In Parliament, the next five-year term will mean a shifting landscape for technology, given Jean-Claude Juncker's shuffled European Commission. While technology oversight was led by only one digital commissioner in the previous term, Juncker's Commission will have two: Günther Oettinger, from Germany, and Andrus Ansip, the former prime minister of Estonia.
Already, Reda has tried to make her mark on the Commission's technology agenda. While the two new commissioners were getting grilled by Parliament, Reda suggested that they both entertain questions from the public on Twitter. Ansip agreed, and then followed through – you can find the questions and his answers through the #AskAnsip hashtag – while Oettinger agreed but then backed out.
"I don't think that he realized what he had agreed to," Reda said, noting that in his hearings Oettinger did not demonstrate "a lot of knowledge about technology in general".
Besides copyright, Reda sees other technology challenges on the EU's horizon over the next five years. Net neutrality, for one: In the previous term, Parliament proposed a strong set of net neutrality regulations, which would have expressly prohibited ISPs from giving preferential treatment to certain internet traffic. At this point, the Commission needs to negotiate with the Council of the European Union – the legislative body that represents the governments of member states – to come up with a net neutrality law that everybody is happy with. Unfortunately, Reda is uncertain about which direction this will take.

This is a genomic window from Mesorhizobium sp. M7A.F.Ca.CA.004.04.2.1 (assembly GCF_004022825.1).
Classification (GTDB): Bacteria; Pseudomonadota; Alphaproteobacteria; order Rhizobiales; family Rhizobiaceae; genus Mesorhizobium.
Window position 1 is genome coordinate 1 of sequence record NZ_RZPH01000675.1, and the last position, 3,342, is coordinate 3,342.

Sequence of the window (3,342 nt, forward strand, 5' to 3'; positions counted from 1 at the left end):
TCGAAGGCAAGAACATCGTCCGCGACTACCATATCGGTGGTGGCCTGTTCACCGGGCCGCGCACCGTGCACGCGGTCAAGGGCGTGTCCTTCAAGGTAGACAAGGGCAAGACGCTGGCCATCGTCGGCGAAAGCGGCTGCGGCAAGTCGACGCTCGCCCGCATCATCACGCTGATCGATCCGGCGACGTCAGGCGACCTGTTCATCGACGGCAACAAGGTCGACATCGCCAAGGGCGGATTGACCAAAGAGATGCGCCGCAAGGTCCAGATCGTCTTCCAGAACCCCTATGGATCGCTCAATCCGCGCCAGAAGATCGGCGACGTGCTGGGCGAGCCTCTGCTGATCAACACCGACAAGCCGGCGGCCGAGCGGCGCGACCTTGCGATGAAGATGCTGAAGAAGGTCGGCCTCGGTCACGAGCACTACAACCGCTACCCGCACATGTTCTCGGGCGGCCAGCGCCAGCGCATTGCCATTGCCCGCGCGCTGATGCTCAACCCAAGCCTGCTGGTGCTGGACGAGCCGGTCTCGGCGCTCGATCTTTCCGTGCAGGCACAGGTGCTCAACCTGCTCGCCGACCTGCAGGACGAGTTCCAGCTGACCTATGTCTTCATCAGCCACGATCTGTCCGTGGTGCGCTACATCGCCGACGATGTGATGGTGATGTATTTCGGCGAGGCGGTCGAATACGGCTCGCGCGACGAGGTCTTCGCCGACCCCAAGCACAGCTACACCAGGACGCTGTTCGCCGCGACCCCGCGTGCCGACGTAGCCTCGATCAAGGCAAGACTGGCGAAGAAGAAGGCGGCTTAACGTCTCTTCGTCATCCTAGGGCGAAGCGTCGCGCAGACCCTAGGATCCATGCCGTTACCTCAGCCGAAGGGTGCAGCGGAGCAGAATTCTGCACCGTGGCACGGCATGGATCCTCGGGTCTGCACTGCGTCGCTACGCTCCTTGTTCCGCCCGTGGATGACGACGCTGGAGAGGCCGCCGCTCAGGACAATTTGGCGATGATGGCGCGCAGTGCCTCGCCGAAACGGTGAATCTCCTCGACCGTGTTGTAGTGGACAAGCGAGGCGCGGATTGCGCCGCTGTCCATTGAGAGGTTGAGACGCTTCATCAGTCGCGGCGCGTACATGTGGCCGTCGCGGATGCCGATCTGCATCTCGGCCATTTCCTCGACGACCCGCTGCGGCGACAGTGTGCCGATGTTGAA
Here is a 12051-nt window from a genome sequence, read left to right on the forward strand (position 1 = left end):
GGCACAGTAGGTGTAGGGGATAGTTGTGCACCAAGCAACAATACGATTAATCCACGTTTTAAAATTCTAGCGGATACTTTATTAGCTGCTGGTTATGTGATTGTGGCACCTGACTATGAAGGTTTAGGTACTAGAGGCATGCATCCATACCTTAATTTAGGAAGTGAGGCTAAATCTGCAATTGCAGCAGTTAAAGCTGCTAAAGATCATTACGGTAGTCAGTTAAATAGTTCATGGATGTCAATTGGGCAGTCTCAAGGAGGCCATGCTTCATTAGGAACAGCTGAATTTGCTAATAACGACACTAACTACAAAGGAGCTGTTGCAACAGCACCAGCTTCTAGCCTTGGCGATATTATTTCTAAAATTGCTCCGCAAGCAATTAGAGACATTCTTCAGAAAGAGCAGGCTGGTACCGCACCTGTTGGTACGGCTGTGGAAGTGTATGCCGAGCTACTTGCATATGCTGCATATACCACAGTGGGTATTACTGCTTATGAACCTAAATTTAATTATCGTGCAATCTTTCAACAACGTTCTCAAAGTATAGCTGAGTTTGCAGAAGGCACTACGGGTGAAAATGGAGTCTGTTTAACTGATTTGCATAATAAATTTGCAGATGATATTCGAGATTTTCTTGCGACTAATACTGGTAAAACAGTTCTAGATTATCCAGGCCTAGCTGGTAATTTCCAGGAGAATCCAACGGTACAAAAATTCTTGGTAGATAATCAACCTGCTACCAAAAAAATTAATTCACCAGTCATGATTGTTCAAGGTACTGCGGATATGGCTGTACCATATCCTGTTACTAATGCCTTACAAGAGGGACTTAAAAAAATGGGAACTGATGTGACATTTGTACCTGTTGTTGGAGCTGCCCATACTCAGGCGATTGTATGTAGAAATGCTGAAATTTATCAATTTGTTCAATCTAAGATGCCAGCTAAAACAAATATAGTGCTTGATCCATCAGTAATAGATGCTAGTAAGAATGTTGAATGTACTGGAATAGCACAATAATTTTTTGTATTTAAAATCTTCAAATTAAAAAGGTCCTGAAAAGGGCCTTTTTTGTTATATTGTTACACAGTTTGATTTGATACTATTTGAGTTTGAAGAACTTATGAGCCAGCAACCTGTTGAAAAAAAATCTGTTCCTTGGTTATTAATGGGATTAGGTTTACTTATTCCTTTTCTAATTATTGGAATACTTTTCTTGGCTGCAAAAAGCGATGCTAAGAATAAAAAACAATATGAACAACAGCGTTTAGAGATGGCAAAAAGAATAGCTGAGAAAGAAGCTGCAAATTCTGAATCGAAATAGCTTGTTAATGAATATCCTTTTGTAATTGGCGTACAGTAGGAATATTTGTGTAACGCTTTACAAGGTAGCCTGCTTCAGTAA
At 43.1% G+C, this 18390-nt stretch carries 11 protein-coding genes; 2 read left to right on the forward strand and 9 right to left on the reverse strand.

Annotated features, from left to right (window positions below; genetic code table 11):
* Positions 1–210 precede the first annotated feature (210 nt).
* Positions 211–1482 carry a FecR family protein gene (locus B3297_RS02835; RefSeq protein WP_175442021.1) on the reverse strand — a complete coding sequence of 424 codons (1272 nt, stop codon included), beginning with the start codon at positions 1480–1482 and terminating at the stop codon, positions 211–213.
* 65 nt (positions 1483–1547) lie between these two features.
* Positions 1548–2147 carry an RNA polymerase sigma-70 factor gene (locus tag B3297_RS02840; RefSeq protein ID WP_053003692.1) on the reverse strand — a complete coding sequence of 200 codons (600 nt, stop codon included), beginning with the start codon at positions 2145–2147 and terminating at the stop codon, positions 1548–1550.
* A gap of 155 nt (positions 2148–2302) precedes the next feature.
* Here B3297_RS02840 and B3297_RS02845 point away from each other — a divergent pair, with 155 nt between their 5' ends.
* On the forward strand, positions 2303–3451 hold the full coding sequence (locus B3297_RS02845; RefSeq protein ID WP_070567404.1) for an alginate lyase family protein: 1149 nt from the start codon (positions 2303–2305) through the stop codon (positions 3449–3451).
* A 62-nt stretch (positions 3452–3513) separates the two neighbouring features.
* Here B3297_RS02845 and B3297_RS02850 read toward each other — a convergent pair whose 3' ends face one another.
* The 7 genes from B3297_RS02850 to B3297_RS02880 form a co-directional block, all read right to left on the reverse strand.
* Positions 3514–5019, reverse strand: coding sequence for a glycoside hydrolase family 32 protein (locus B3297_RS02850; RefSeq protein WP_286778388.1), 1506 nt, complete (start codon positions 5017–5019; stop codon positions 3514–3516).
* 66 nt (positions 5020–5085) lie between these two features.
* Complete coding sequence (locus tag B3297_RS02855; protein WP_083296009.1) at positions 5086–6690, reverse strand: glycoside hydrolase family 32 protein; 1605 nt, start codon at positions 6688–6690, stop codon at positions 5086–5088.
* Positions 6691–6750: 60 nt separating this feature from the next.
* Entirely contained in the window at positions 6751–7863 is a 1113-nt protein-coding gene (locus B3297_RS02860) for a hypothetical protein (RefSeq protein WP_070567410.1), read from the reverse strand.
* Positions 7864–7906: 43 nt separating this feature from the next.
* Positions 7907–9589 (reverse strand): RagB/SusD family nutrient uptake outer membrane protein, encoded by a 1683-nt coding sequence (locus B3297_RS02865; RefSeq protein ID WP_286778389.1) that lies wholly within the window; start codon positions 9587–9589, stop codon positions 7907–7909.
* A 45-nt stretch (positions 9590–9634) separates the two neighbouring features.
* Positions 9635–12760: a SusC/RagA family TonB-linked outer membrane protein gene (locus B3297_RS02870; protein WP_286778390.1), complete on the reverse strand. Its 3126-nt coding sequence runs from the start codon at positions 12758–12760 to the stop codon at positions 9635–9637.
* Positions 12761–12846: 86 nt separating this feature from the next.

"Right now we're not seeing a lot of movement on it," Reda said. "I think that Parliament really made a stance on this. But unfortunately Mr Oettinger in the hearing did not sound like he wanted to actually defend the Parliament's position."
"I'm pretty sure that Council is going to try to change it, in which case we're going to need a big majority in Parliament to get it through. This is also a goal of mine and I hope that I can play a big part in defending Parliament's position against national governments."
Perhaps more fundamentally, Reda wants to establish the Pirate Party as more than just an outside party in Parliament. Part of this is finding ways to make use of 'liquid democracy' tools in her parliamentary work in Brussels. In this way she would be able to measure consensus across all of the various European Pirate Parties, which can inform the way she votes and the actions she takes in Parliament.
However, though these tools have proved effective for the Pirate Party, which is made up of a lot of technologically-engaged, passionate members, Reda does not think that liquid democracy – which relies on volunteers to work – will ever replace the EU's parliamentary decision-making process, which can be subject to influence by lobbyists.
"You need to have people doing this full-time. If you try to outsource [the decision-making process] entirely to volunteers, I feel there would be a huge structural advantage to companies or other organizations that manage to pay people to do that kind of thing," she said.
"Companies are not going to stop having full-time lobbyists."